Hi Patrick. In contrast to Alibaba, JD.com is known for selling authentic goods. I've noticed a number of Australian and US businesses favouring JD to protect the value of their brands. In short, the strategy definitely has merit, but Alibaba has been playing hard ball with sellers by insisting that they choose either Alibaba or JD, and Alibaba is still the big kahuna of the industry with the most customers. I don't expect that will change, but JD can certainly gain market share (in a growing market) as research has shown that wealthier Chinese prefer JD due to the authenticity of its products. It's hard to show off your wealth with counterfeits. Australian companies may also prefer targeting wealthier Chinese customers,, in addition to feeling their brands are being protected by a trusted retailer in JD. Cheers Patrick.
PS. There's a more detailed (but not too long) analysis on the company's current prospects in our March 2017 quarterly if you're interested: https://petersmacgregor.com/investments/peters-macgregor-global-fund/global-fund-report/
Cheers David. It should say 'up to' 10% for the option. It's an amazing story. The shares are up nearly 4,000% over the past couple of decades. It shows the benefit of spotting these types of owners and businesses early and hanging on.
Hi Mark. Whenever you perform a screen like this you need to double-check the numbers with the source documents (i.e. the company accounts). Without doing the requisite work I had assumed Crown popped up because it was flush with cash after the Macau assets were sold (again, I haven't checked this). Nonetheless, your conclusion is spot on. It's highly unlikely you'd find a well known, large-cap stock meeting Graham's criteria. That's probably been the case for decades outside periods of panic like the GFC for several reasons (including Graham's criteria simply being too restrictive in modern markets). You might find more examples amongst micro-caps, but they often have little liquidity and investing services and investors are also screening for these ideas, so it's competitive. Markets are far more efficient today compared to Graham's times, as software didn't exist to do the hard work for him. There were also far fewer investors and hedge funds around back then. Cheers Mark.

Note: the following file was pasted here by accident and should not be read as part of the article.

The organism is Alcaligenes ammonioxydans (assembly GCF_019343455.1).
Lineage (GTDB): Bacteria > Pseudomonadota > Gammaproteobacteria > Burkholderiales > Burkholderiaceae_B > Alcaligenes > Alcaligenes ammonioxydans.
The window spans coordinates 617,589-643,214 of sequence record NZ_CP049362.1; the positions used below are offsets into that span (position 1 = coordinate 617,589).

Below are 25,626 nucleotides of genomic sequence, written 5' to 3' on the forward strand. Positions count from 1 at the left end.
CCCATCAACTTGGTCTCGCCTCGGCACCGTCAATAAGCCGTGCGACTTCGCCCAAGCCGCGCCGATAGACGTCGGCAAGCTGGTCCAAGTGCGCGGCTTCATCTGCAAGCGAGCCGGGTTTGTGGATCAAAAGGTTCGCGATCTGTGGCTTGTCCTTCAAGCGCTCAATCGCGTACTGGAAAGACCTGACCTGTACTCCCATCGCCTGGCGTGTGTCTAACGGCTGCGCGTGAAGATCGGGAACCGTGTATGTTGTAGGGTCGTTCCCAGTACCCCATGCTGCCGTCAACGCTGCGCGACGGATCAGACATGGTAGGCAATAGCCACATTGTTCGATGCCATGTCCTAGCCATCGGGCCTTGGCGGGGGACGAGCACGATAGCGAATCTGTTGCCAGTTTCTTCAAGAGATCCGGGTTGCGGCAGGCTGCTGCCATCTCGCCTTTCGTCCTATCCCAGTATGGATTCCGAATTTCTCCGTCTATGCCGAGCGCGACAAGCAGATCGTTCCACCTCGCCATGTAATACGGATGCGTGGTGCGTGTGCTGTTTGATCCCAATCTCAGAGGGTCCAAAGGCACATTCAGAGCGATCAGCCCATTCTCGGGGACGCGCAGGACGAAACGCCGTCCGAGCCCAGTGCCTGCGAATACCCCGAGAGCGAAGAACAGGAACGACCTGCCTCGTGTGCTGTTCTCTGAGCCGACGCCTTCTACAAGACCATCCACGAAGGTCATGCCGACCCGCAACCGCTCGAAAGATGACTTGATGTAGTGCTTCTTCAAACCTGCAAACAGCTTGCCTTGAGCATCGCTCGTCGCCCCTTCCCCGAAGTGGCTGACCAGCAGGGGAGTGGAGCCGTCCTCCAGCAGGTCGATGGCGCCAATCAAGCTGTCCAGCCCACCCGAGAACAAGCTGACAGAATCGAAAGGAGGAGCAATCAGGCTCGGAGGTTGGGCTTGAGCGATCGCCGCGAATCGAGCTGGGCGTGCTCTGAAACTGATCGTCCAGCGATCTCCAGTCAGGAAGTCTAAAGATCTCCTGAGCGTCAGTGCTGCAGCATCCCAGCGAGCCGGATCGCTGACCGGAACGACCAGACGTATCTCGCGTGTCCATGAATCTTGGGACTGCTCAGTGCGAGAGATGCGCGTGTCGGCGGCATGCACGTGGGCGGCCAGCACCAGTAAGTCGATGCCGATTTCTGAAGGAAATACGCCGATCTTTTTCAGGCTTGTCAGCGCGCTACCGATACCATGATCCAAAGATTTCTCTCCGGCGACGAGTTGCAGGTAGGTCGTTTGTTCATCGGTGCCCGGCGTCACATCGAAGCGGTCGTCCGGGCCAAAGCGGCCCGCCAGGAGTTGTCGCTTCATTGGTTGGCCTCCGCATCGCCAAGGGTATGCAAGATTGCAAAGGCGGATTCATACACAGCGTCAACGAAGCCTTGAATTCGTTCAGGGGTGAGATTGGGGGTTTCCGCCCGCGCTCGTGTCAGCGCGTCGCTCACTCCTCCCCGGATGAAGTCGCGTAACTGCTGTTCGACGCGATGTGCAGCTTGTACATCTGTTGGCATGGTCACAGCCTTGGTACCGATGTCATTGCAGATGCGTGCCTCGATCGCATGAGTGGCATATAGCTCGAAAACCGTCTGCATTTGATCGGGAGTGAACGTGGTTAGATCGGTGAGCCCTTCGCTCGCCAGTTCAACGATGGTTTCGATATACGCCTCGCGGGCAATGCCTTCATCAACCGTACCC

Thanks for the feedback Patrick. From my limited experience driving supercars (i.e. zero), I tend to agree i.e. I don't think it will be a big issue. The company is confident that once they get someone into the new cars they won't notice too much difference, assuming there is one. If you've got your heart set on owning a Ferrari this issue isn't likely to change your mind once you've sat in the cockpit, and there are certainly pros to the turbos as well. From what I've read they still sound ok and they go faster, not a bad compromise. I look forward to having an opinion based on experience some day. Cheers Patrick.
Thanks Patrick, hopefully my future posts are as interesting as the old.